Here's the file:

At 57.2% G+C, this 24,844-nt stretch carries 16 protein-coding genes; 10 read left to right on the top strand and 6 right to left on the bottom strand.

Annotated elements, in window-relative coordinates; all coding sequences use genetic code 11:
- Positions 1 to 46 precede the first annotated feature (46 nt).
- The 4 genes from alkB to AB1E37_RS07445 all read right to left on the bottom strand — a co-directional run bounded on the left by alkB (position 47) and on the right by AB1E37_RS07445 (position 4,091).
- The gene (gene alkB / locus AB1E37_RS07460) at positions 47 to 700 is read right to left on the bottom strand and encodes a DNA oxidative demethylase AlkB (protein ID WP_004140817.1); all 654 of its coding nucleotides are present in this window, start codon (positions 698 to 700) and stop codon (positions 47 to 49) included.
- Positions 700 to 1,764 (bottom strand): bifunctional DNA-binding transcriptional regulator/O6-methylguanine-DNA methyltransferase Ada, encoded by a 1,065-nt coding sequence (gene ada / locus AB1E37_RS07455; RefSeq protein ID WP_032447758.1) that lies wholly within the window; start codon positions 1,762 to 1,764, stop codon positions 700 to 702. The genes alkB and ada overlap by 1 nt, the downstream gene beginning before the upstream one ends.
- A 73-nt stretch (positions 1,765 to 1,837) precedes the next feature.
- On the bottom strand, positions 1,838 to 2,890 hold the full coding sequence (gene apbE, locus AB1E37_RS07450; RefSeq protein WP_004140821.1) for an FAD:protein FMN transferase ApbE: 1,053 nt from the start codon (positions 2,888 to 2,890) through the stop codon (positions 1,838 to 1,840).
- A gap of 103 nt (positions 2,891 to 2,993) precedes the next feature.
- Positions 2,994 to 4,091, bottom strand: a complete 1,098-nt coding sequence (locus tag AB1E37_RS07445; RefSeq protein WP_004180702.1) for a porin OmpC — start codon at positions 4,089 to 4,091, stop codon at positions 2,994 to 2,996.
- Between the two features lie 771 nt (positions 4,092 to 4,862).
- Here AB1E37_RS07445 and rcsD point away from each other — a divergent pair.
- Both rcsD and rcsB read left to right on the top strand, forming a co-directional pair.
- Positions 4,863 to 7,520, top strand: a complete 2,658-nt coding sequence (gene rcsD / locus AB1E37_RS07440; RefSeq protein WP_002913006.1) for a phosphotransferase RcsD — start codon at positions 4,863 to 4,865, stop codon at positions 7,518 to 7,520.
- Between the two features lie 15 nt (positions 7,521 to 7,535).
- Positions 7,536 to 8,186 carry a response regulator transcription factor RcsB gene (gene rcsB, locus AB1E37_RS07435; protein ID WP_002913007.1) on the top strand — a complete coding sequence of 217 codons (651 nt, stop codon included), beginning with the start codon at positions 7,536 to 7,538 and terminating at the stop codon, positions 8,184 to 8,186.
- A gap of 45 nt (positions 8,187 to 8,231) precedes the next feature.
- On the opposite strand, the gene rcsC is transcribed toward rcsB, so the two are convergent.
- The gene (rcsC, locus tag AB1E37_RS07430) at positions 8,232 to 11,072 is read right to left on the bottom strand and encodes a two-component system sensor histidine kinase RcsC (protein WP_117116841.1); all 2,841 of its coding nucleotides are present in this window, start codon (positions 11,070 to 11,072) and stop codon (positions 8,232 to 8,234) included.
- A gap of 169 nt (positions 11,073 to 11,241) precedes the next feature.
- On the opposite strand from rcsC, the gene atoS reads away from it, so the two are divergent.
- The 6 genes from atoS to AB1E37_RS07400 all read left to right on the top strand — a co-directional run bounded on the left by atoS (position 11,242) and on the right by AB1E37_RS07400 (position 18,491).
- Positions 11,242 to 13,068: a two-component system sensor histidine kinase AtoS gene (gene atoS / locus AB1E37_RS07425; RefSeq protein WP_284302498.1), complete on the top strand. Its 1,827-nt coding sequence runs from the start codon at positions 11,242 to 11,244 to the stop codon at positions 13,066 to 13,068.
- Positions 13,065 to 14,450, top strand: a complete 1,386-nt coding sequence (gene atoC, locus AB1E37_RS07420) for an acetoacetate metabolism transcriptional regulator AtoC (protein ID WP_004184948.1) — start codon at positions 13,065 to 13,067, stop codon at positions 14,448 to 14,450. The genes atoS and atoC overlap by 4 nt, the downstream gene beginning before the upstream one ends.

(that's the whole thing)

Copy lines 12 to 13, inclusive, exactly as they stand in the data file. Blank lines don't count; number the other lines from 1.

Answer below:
- Here AB1E37_RS07445 and rcsD point away from each other — a divergent pair.
- Both rcsD and rcsB read left to right on the top strand, forming a co-directional pair.